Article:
Genes & Genetic Systems
Online ISSN : 1880-5779
Print ISSN : 1341-7568
ISSN-L : 1341-7568
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Cloning and characterization of two full-length cDNAs, TaGA1 and TaGA2, encoding G-protein α subunits expressed differentially in wheat genome
Md. Shakhawat HossainTakato KobaKyuya Harada
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2003 Volume 78 Issue 2 Pages 127-138


In the present study, we identified and characterized two cDNAs, named TaGA1 and TaGA2, encoding α subunits of heterotrimeric G proteins synthesized from one-week-old seedling mRNAs of common wheat cv. S615 using RACE PCR and RT-PCR methods. The clone TaGA1 contained an open reading frame that encoded a protein consisting of 383 amino acid residues with a molecular mass of 51.3 kDa, whereas the clone TaGA2 contained an open reading frame encoding 390 amino acids with a molecular mass of 52.5 kDa. At the amino acid level, both cDNAs (TaGA1 and TaGA2) showed 70-96% and 30-40% homologies to plant and animal G-protein alpha (G α) subunits, respectively, and 97.7% homology to each other. The regions essential for binding to GTP were conserved among all G α subunits in higher plants and mammals examined. However, the C-terminal amino acid sequences of TaGA1 and TaGA2 were similar to those of cereal G α subunits (rice and barley) but were different from the analogous sequences of mammalian G α subunits as well as from those of the leguminous and Solanaeceous G α subunits. Southern analysis revealed that the hexaploid wheat genome contained three major copies of G α subunit gene with a few less homologous copies. The analysis of the expression for G α subunit genes in wheat showed that both TaGA1 and TaGA2 mRNAs were abundant in one-week-old seedlings, immature seeds harvested one-week after anthesis, young spikes and internodes, indicating constitutive expression patterns in all of the organs tested. Especially, young spikes and internodes exhibited increased levels of mRNA accumulation, suggesting that G α subunit gene is highly expressed in actively elongating and fast growing tissues. Moreover, both TaGA1 and TaGA2 showed genome-specific expressions in wheat and may participate in the light-regulated growth and development of the seedlings.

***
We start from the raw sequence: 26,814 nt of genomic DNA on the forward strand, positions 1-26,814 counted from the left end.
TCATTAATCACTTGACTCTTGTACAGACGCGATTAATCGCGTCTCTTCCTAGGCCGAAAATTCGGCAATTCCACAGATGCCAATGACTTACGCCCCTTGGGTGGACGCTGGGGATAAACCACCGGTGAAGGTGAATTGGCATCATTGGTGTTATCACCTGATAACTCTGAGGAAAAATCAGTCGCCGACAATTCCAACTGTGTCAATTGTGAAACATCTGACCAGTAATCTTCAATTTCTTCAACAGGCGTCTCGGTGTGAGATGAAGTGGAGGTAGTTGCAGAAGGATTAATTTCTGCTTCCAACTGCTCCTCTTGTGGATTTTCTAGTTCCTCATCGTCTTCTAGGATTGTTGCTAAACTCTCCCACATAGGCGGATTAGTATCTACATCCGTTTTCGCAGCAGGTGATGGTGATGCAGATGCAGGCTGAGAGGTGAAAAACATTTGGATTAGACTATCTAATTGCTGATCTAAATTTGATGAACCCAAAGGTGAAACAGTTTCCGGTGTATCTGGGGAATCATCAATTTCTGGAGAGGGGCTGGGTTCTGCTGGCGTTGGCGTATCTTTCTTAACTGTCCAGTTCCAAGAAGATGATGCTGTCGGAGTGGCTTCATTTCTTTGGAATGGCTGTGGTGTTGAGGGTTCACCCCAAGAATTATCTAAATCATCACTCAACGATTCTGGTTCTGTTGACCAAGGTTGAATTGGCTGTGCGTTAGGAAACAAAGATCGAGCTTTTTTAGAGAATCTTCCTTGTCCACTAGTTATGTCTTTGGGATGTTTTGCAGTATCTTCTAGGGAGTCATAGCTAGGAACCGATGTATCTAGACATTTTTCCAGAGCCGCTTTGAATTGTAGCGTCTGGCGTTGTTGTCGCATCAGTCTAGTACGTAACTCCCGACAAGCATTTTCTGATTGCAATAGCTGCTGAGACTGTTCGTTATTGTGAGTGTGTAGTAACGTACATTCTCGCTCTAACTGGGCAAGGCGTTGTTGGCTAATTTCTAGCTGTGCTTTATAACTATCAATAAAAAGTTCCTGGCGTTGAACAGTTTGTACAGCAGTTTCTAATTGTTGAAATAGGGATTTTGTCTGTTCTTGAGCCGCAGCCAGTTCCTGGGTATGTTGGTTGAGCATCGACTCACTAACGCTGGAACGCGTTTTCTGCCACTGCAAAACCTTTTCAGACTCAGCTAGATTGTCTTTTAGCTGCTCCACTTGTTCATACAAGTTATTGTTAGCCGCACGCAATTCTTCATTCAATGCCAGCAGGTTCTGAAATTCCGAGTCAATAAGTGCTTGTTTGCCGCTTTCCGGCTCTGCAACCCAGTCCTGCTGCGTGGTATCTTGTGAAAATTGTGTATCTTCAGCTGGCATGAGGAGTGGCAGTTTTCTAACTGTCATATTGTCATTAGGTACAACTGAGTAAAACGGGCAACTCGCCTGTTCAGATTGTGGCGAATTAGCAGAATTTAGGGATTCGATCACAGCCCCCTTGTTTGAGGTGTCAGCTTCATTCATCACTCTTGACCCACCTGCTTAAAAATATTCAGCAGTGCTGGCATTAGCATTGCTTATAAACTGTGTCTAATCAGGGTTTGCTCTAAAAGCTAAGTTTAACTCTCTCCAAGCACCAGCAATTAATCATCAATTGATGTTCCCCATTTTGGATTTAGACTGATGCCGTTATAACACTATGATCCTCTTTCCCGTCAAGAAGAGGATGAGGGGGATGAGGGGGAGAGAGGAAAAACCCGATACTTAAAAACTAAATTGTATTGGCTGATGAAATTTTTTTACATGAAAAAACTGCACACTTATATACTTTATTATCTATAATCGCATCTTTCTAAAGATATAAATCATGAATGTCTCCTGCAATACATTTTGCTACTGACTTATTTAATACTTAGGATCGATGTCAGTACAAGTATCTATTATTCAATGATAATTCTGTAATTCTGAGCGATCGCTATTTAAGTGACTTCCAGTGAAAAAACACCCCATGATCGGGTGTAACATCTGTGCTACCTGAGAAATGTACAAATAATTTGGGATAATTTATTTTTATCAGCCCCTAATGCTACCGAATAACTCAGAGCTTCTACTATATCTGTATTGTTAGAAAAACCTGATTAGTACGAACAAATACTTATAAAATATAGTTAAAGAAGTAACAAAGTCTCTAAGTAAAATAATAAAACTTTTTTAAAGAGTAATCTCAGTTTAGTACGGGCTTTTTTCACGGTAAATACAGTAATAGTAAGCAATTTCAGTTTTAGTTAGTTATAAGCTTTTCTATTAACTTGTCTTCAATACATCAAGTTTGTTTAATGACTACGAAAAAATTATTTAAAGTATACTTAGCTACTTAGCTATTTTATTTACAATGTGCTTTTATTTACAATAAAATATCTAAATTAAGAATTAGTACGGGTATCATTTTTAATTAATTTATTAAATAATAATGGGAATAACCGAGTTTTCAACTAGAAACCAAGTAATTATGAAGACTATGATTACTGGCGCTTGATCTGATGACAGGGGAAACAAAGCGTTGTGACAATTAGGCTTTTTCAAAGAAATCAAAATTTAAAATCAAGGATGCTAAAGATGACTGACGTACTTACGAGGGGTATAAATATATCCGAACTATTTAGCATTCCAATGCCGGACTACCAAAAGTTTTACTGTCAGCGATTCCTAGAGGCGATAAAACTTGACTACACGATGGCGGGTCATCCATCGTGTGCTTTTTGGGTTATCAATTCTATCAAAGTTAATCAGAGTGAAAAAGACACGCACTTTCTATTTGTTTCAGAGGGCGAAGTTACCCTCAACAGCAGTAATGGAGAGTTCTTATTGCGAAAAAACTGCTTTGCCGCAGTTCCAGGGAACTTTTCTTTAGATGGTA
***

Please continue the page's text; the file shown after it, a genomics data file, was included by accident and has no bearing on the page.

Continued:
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© 2003 by The Genetics Society of Japan
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